Sage O'Riley from #ChosenFourStory and her post on How to Deal with Your Author won the poll. However, to be fair to the many who voted otherwise, next time, Mandy Gale from #PsychicStory will be doing a guest post on stereotypes along with Darren Beamer.
Thanks for hanging in there, and enjoy the Sage!
Hello. Sage O'Riley here.
Before you "normal" people start saying things like "Wait, you know you're a book character?" and "That must be weird," let me just cut in and say the answer to all of your questions is yes. Yes, I know I'm a book character. Yes, it's weird, but probably no weirder than it is for people who know they're being guided by God. Except God is perfect, and authors are not, which is why I'm here to tell any other character who happens to have been granted real-life computer access how to deal with them.
Yes, I've been freed from the cage of Kira's head in order to tell you How to Deal with Your Author.
Now shut up and let me talk.
In order to understand this post, you first have to understand the unfortunate mind of the author. I don't know for sure how it is for other authors and stories, but this is how it worked for us. Me and the others with our story, were out there kind of floating in the universe, not completely formed. It was like... like in that book The BFG, where dreams float around in the air.
Shut up. I like kids' books. I like all books. If you know anything about books, this makes total sense. Let me talk.
So Kira is especially in tune with these ideas floating around, and when we came by, things clicked. We picked her, she picked us, whatever. Either way, idea met author. Kira started writing from the base idea that had come to her, and that is how we came to exist as full-blown human beings. Yes, for you "normal" people, characters are human beings. Unless they're elves or dwarves or something. In any case, we have minds of our own once we've been created. Any good character out there knows this.
Once we became full characters, the situation changed. Now we and Kira had to work as equal partners in the story. Any of you who know me at all know how much I hate having to collaborate. But that's how it is creating fiction. Kira controls the situation; we control our reactions.
So yes, I know I'm a character. I've had to work with this ridiculous author for the past five years, although luckily, the main writing part was over in one. We characters live the life Kira makes for us, the same way you "normal" people live in this universe controlled by God, or science, or whatever it is you believe. The part where we're actually characters doesn't come into the actual story, but that's how the story is made. I've gotten in plenty of arguments about how things should go. But like in your lives, we don't have power over what happens, just over what we do. I hate Kira because she can change things I can't, but I'm also forever grateful to her for bringing me to life and telling my story. It's freaking confusing.
With all that understood, here are my tips for other characters on how to deal with your author.
1) One thing you might not know about authors is that they are fantastic at torturing characters. That's their job, after all. There's no story if nothing's at stake. Unfortunately, that really sucks for us.
Did you think Kira was all sweet and innocent? Not when it comes to us. Actually, she has stated on many occasions that I'm one of her favorite characters to mess with. She loves to see how I'll react to all the crap she throws at me, and frankly, it drives me nuts. I'm pretty sure there's something wrong with her that makes her like this, but I don't know what it is.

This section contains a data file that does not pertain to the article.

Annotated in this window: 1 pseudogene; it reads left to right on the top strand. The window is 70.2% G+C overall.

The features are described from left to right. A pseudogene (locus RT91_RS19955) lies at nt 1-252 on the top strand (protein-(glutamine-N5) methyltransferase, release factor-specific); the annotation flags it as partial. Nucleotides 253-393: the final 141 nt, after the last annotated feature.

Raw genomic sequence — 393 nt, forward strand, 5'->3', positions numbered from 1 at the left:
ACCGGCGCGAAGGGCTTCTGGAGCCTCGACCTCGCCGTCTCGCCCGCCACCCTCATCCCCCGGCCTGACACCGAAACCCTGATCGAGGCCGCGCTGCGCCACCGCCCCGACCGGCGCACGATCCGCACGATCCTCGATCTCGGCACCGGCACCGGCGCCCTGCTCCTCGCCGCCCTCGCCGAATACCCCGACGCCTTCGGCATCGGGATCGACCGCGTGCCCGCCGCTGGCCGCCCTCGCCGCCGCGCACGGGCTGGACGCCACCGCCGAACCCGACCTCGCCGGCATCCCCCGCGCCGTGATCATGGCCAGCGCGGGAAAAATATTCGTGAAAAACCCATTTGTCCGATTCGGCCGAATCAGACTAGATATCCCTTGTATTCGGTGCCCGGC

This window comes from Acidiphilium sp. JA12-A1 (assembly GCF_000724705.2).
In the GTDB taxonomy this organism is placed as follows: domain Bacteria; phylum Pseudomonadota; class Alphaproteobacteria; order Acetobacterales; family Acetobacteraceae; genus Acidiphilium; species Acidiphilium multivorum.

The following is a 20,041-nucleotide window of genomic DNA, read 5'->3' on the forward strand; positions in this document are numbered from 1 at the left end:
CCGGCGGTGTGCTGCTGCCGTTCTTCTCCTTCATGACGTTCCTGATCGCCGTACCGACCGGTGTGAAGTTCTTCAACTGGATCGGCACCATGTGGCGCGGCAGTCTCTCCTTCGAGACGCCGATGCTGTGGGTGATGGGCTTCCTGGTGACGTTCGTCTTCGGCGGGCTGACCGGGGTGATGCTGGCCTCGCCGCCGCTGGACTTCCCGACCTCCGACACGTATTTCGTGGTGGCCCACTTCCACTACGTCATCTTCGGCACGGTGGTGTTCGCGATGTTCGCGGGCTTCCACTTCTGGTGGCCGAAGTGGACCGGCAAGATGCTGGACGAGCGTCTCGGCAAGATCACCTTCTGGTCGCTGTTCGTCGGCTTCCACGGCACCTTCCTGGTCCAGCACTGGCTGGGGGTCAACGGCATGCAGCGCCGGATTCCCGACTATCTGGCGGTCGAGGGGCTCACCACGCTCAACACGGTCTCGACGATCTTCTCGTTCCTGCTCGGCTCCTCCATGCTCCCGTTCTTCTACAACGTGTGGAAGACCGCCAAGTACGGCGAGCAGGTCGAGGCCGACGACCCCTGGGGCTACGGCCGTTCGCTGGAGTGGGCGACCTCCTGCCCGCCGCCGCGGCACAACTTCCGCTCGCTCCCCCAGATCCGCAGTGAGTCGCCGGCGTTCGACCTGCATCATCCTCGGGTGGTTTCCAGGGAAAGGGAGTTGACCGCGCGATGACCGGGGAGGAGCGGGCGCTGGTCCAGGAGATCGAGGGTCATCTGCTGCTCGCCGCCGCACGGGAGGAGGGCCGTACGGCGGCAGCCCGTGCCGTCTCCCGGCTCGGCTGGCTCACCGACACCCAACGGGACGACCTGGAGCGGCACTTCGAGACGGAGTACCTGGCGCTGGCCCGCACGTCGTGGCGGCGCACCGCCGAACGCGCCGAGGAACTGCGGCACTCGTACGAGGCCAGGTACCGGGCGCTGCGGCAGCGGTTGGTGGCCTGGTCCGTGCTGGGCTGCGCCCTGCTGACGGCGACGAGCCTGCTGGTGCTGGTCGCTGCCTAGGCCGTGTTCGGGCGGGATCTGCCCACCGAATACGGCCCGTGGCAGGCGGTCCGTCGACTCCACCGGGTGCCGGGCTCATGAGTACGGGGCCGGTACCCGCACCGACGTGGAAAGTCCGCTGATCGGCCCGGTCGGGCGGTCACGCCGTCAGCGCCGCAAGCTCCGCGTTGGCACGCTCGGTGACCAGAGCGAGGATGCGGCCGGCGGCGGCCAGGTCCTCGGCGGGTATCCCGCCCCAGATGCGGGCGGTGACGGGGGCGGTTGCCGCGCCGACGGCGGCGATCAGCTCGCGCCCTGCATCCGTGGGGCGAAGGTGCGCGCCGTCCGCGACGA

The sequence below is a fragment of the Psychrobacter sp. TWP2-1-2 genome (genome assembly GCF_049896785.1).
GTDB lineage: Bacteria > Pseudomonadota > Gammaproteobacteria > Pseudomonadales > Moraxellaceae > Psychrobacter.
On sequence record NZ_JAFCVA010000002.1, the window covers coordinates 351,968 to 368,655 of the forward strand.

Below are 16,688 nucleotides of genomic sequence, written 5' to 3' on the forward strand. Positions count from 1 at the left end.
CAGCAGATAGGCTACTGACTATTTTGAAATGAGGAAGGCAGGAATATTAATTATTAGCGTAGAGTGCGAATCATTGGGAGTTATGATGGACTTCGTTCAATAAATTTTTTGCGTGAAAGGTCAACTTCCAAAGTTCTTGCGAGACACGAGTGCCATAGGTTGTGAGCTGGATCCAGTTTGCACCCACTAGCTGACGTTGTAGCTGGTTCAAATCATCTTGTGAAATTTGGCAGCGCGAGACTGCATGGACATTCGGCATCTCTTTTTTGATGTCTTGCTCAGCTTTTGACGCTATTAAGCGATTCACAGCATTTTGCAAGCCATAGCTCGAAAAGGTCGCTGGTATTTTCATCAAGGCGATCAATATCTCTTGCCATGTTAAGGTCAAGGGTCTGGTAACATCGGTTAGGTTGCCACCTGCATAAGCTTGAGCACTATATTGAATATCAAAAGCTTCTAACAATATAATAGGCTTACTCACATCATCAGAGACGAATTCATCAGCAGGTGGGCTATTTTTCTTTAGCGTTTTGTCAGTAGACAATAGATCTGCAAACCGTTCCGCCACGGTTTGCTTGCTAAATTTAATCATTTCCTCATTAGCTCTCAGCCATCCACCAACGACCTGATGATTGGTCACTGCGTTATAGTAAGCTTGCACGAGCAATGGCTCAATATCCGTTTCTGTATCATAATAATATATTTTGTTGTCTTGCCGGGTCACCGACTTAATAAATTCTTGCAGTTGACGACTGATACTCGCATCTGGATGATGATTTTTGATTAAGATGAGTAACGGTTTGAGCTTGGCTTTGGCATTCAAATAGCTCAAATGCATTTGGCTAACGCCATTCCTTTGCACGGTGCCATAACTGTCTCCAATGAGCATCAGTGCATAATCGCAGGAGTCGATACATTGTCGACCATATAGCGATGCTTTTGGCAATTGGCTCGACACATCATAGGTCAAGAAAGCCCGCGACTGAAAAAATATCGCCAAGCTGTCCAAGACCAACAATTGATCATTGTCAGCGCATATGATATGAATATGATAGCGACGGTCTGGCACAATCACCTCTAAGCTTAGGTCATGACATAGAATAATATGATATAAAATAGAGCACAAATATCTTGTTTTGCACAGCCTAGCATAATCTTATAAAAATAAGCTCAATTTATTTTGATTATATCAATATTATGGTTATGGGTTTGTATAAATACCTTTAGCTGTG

When an author throws a challenge at you, unfortunately, you have to take it and run. There's no way to avoid it--and your entire purpose as a character is to react. Kira does know what she's doing, I guess, so in the end, it'll work out for me. She's decently benevolent when it comes to endings. I can't guarantee that for everyone, though.
2) Every once in a while, writers get off their game in the middle of a story. This actually happened in my series twice, although it was during the third book, so it was mostly Hunter's problem, not mine. When that happens, though, the problem might be that the author is not listening to you.
At that point, authors usually lose it a little. It's good to stay out of their way, as hard as that might seem. It's tempting as a character to yell at them even more. But writers are stubborn idiots, and they have to figure it out themselves. Eventually, they'll realize they've had their hands over their ears, and they'll start listening to you again.
We characters are real people. We are not going to cooperate if the author starts trying to make us do something we wouldn't actually do. So they have to get off their high horse and let us have the reactionary power. They already have the situational power, and that NEEDS to be enough for them!
3) If you are a character in the above situation, once the author remembers you, start talking, but be patient. You might have to work backwards to help them figure out where they went wrong. The worst part of this is that all you characters involved are going to have to work together. Yes, even with your mortal enemy. It sucks,. But books don't work unless all characters have their say. Writers have to listen to both the angel and the devil on their shoulders. And by devil. I completely and totally mean Quinn.
I could probably go on for days, but that's the basics. Ta da! Tips for dealing with authors.
Because--for all you "normal" people, I swear this is true--they suuuuuuck.
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